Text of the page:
Unfortunately, Statistics Iceland has not released statistics on homelessness across Iceland since 2011, when they conducted a census which found there were 761 homeless inhabitants of the country. Of that group, 111 were “primary homeless,” meaning living on the street or in similar conditions, while 650 were “secondary homeless,” or moving between temporary shelters such as friends’ homes, emergency accommodation, and hostels. The majority of homeless people were male and were located in the Reykjavík capital region.

“It is difficult to gather accurate information about homeless people,” Statistician Ómar Harðarson from Statistics Iceland told IR. “We did it in connection with the 2011 census due to international obligations to report them. These requirements will not be as strict in the future and therefore it is unclear whether we will make a similar effort.”

The City of Reykjavík, however, released a report in 2021 that found 301 people were experiencing homelessness in the city. This is a decrease of 14% since 2017. According to data from the report, 71% of the individuals were men, and 29% were women, and most were between 21 and 49 years of age. Just over half were living in temporary or long-term housing provided by the city, while around one-third stayed in emergency shelters. Eight people were living in the open, with no shelter that could be considered housing. City authorities agreed that more needed to be done to meet the needs of this group.

Iceland to Measure Social and Environmental Prosperity

Iceland will broaden its methods of measuring the nation’s prosperity to include social and environmental factors as well as economic ones. The Icelandic government has approved a motion from the Prime Minister to implement the use of 39 well-being indicators to measure prosperity and quality of life in the country. The 39 indicators will be used to shape government policymaking.

Shifting focus from GDP

“Gross Domestic Product and economic growth are certainly important metrics and will continue to be so, but these factors do not tell the whole story about people’s quality of life and the successes of communities,” reads a statement from Prime Minister Katrín Jakobsdóttir. “It is important to have metrics that take the environment, society, and economy into account.”

Iceland is not the first country to take this approach: many countries have begun to measure national well-being in recent years. Some, like New Zealand, have been using these measurements to design their budgets and shape policy, shifting focus from economic growth to the well-being of their citizens.

Climate, education factored into well-being

Iceland’s 39 well-being indicators are separated into three categories – social, economic, and environmental – and relate to the UN’s Sustainable Development Goals. The social indicators of well-being fall into categories including health, education and work-life balance, while the environmental indicators address issues including air quality, climate, waste, and recycling. Statistics Iceland will oversee the execution and development of the new initiative.

In an interview with Iceland Review, Environment Minister Guðmundur Ingi Guðbrandsson suggested the indicators could help Iceland shift its priorities toward a more sustainable and climate-friendly economy. “With the new five-year budget, I hope that we start seeing the first goals towards other indicators rather than just gross national product. That is a development that is happening in other parts of the world too, and I think it would be very exciting to see how we succeed in implementing that in our small economy.”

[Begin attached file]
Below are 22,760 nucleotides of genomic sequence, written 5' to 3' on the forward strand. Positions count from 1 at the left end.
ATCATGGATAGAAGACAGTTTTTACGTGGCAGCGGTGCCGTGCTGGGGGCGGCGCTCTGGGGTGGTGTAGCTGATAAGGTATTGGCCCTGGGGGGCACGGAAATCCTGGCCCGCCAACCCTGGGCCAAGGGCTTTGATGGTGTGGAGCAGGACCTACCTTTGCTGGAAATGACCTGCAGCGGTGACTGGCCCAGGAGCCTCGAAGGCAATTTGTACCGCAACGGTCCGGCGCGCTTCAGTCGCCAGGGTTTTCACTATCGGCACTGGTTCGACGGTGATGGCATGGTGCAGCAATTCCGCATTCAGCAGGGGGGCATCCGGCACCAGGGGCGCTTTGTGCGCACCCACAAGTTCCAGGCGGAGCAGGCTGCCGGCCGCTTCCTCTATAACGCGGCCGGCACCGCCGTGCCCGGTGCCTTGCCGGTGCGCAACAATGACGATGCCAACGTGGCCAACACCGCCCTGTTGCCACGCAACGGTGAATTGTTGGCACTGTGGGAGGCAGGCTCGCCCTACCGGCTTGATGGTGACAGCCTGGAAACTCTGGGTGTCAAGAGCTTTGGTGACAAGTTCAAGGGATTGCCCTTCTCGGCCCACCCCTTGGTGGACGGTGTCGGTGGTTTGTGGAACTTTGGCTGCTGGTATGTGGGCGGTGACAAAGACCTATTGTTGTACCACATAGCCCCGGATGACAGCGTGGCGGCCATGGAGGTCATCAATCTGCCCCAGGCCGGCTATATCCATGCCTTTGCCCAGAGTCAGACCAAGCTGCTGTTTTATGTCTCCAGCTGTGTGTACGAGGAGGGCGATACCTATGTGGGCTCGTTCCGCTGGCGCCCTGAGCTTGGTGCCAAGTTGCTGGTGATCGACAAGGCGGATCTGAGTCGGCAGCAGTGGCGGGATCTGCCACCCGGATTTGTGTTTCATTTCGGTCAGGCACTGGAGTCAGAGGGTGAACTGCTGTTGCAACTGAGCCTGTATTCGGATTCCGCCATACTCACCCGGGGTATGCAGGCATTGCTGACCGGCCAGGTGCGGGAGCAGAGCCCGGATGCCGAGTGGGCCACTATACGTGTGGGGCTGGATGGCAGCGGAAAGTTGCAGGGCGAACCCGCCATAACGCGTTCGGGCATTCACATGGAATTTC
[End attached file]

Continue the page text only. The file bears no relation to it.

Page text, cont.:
Unregistered Foreigners in Iceland Reaching Out for Help

Sigþrúður Erla Arnardóttir

An increasing number of foreigners whose employment or residency situation leaves them ineligible for financial help are seeking assistance from municipal services or charity groups. Sigþrúður Erla Arnardóttir, Director of the City of Reykjavík’s Municipal Service Centre for the Vesturbær, Miðborg, and Hlíðar neighbourhoods, says there are a number of options available for foreigners who have been left stranded or unemployed due to the COVID-19 pandemic.

Reykjavík has six Municipal Service Centres serving residents of different neighbourhoods. The Centre for Vesturbær, Miðborg, and Hlíðar also provides services to foreigners in special circumstances as well as individuals applying for international protection in Iceland. “This means there are more foreigners that come to us than in other neighbourhood service centres due to these particular projects,” Sigþrúður explains, “and we are seeing an increase in people coming in.”

While most foreign residents in Iceland have access to unemployment benefits, some fall outside the system due to their particular employment or residency situation, Sigþrúður says. “The people that have been coming to us generally fall into one of four groups: tourists who didn’t manage to leave the country before restrictions were put in place; individuals who are not fully registered (who have a kennitala (national ID number) but haven’t managed to register a legal address) and therefore don’t have the right to unemployment benefits or financial help; foreign nationals that came to work, didn’t find any, and didn’t manage to leave the country before restrictions were put in place; and finally individuals who have been working without a kennitala or visa and need to get home.”

Legal address required for benefits

Foreign nationals can receive an Icelandic work permit and kennitala without changing their legal residence if they are working in the country for six months or less. In this case, however, they are placed on a special registry (Utangarðsskrá) intended for foreigners working in Iceland short term. Those on the Utangarðsskrá are not eligible for unemployment benefits or other financial assistance. Some individuals in this group now find themselves no longer employed but without a way of getting home.